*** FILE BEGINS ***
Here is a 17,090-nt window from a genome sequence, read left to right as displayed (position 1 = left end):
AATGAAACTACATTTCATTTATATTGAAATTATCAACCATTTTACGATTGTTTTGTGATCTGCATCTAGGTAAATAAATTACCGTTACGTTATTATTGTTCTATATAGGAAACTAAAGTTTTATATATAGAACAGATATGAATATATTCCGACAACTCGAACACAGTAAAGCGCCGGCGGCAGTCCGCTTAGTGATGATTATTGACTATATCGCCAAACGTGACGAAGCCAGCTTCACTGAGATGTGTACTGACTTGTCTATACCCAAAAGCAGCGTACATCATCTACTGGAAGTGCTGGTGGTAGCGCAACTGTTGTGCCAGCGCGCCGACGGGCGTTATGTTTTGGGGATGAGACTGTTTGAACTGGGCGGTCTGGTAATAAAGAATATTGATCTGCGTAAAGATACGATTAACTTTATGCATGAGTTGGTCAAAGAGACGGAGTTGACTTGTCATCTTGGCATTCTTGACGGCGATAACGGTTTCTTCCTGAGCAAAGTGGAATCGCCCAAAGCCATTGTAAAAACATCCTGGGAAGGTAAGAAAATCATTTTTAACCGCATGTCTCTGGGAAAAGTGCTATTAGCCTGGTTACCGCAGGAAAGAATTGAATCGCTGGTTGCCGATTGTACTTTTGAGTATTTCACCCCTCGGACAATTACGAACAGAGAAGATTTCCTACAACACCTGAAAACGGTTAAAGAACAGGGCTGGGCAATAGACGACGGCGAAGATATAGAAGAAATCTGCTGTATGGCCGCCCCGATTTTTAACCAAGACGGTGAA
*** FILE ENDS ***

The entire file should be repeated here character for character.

Here is a 17,090-nt window from a genome sequence, read left to right as displayed (position 1 = left end):
AATGAAACTACATTTCATTTATATTGAAATTATCAACCATTTTACGATTGTTTTGTGATCTGCATCTAGGTAAATAAATTACCGTTACGTTATTATTGTTCTATATAGGAAACTAAAGTTTTATATATAGAACAGATATGAATATATTCCGACAACTCGAACACAGTAAAGCGCCGGCGGCAGTCCGCTTAGTGATGATTATTGACTATATCGCCAAACGTGACGAAGCCAGCTTCACTGAGATGTGTACTGACTTGTCTATACCCAAAAGCAGCGTACATCATCTACTGGAAGTGCTGGTGGTAGCGCAACTGTTGTGCCAGCGCGCCGACGGGCGTTATGTTTTGGGGATGAGACTGTTTGAACTGGGCGGTCTGGTAATAAAGAATATTGATCTGCGTAAAGATACGATTAACTTTATGCATGAGTTGGTCAAAGAGACGGAGTTGACTTGTCATCTTGGCATTCTTGACGGCGATAACGGTTTCTTCCTGAGCAAAGTGGAATCGCCCAAAGCCATTGTAAAAACATCCTGGGAAGGTAAGAAAATCATTTTTAACCGCATGTCTCTGGGAAAAGTGCTATTAGCCTGGTTACCGCAGGAAAGAATTGAATCGCTGGTTGCCGATTGTACTTTTGAGTATTTCACCCCTCGGACAATTACGAACAGAGAAGATTTCCTACAACACCTGAAAACGGTTAAAGAACAGGGCTGGGCAATAGACGACGGCGAAGATATAGAAGAAATCTGCTGTATGGCCGCCCCGATTTTTAACCAAGACGGTGAA